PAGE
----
King Imposes Moral Code on Civil Servants

His Majesty the King in an audience with junta chairman Prayuth Chan-ocha on Aug. 13, 2017.

BANGKOK — A law issued by His Majesty the King requiring civil servants to follow a strict code of conduct becomes effective on Wednesday.

Published in the Royal Gazette yesterday, the Ethics Standard Act places nearly every state agency under a review committee headed by the prime minister. The committee is tasked with ensuring that officials behave in accordance with the principles set by the law.

Section 5 requires all civil servants affected by the law to possess the following ethics:

  • Commitment to the nation, religion, monarchy and democratic regime with the King as head of state.
  • Honesty, good spirits and responsibility to duties
  • Courage to decide and act on what is righteous
  • An ability to prioritize the greater good over personal interests
  • Dedication to the success of one’s works
  • Fair and impartial performance of duties
  • Preservation of the bureaucracy’s good image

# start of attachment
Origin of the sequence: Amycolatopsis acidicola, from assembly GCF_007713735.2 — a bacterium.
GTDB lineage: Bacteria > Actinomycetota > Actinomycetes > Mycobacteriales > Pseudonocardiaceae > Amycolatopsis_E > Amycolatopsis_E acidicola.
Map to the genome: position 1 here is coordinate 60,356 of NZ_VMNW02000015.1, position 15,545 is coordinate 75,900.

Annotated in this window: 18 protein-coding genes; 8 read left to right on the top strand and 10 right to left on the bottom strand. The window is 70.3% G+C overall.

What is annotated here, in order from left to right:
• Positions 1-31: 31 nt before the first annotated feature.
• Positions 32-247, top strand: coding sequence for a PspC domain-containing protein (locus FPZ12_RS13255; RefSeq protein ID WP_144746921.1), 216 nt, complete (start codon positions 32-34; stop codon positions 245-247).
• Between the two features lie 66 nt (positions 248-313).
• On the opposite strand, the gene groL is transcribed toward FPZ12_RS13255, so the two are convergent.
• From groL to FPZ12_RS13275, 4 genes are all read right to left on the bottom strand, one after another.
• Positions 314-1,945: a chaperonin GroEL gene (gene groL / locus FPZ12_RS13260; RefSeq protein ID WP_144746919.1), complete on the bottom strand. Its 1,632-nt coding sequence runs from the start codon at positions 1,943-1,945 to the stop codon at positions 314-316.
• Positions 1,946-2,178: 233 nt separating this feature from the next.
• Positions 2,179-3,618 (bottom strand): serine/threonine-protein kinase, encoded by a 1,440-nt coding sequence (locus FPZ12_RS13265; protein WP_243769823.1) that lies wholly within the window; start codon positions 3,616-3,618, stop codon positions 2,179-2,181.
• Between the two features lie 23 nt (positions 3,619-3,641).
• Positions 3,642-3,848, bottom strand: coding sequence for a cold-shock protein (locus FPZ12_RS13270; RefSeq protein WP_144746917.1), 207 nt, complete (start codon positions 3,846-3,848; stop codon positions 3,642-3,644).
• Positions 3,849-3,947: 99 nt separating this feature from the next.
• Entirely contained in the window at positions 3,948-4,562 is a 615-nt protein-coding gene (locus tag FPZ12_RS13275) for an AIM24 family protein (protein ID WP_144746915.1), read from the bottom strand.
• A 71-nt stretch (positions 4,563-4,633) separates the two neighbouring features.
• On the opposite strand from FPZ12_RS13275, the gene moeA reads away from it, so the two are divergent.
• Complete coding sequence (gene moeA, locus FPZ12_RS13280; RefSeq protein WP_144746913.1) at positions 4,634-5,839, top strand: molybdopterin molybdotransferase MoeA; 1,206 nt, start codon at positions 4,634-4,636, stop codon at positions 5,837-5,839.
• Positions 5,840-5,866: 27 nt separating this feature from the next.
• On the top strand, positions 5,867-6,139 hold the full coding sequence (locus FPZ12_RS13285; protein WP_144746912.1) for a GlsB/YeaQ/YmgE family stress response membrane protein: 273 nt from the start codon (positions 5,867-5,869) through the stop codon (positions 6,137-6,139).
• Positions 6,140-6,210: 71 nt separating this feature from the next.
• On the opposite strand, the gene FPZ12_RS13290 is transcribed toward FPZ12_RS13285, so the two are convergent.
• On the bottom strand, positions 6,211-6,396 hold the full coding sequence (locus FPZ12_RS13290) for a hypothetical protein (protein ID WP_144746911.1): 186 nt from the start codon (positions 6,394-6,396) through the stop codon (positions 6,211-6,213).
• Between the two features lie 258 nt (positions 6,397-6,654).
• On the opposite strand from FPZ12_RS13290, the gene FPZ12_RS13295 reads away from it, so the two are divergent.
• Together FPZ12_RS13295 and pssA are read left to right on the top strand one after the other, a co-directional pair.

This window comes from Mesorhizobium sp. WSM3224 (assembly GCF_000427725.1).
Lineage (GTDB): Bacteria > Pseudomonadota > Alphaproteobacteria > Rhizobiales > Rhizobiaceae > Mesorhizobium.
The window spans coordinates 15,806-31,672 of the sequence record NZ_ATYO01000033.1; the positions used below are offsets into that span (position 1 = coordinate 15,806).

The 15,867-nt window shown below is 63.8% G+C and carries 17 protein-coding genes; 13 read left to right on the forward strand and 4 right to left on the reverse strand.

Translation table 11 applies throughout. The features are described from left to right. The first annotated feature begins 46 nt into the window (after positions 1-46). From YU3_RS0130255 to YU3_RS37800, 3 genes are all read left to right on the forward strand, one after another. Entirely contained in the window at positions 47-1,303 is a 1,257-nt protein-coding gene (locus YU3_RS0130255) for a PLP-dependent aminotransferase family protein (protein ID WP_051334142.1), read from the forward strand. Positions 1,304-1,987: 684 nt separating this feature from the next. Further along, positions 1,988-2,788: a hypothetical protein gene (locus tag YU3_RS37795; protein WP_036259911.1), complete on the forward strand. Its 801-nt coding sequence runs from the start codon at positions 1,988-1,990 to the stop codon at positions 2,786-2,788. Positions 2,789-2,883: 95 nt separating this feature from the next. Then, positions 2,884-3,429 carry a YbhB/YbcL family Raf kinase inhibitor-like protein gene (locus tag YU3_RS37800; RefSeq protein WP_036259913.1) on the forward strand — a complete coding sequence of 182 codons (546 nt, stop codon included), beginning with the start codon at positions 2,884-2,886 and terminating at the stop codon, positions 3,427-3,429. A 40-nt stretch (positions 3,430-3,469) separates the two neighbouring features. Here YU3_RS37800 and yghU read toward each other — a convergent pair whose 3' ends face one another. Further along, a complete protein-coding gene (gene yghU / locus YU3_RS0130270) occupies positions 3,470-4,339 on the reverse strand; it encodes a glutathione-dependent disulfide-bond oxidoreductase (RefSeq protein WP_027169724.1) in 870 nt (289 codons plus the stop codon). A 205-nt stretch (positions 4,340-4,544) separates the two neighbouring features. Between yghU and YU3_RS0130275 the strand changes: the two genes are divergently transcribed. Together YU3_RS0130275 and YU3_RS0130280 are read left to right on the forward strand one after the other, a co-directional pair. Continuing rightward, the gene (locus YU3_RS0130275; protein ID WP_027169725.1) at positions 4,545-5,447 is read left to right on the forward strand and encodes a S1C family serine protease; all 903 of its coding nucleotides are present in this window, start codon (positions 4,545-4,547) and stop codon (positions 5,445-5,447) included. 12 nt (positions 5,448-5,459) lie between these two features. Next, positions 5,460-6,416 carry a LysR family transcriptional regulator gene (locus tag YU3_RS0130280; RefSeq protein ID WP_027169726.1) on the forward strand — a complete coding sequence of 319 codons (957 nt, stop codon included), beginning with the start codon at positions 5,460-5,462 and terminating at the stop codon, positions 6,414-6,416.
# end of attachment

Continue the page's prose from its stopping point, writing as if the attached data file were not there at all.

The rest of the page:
Section 3 of the law says it covers all ministries, departments, local administrations and state enterprises. Exceptions include the parliament’s office, the courts and agencies that operate independently of the government.


Thailand's New Salute

King Rama X has come up with a new form of salute for the Thai army

โพสต์โดย Khaosod English เมื่อ วันศุกร์ที่ 17 พฤศจิกายน 2017

The Act also sets up a 12-person committee chaired by the incumbent prime minister to review state agencies for compliance with the prescribed standards, promote those values, settle disputes involving the law, and advise the government on related matters.

There is no mention of how infractions are punished under the law. The Act’s preamble says King Vajiralongkorn enacted the law with advice from the interim parliament after he issued a royal decree calling for legislation to govern ethical standards.

Since assuming the throne in October 2016, His Majesty the King has taken steps to encourage order and respect for royal traditions among civil servants and the armed forces.


In an audience with his royal bodyguards on April 13, the King urged them to always do the right thing for their country. His Majesty also said values passed down over generations are not obsolete.

“The country’s history, customs, traditions, and correct values are not outdated,” His Majesty said at Dusit Palace. “They must be preserved.”

The monarch is set to be formally crowned in an elaborate three-day ceremony from May 4 through 6.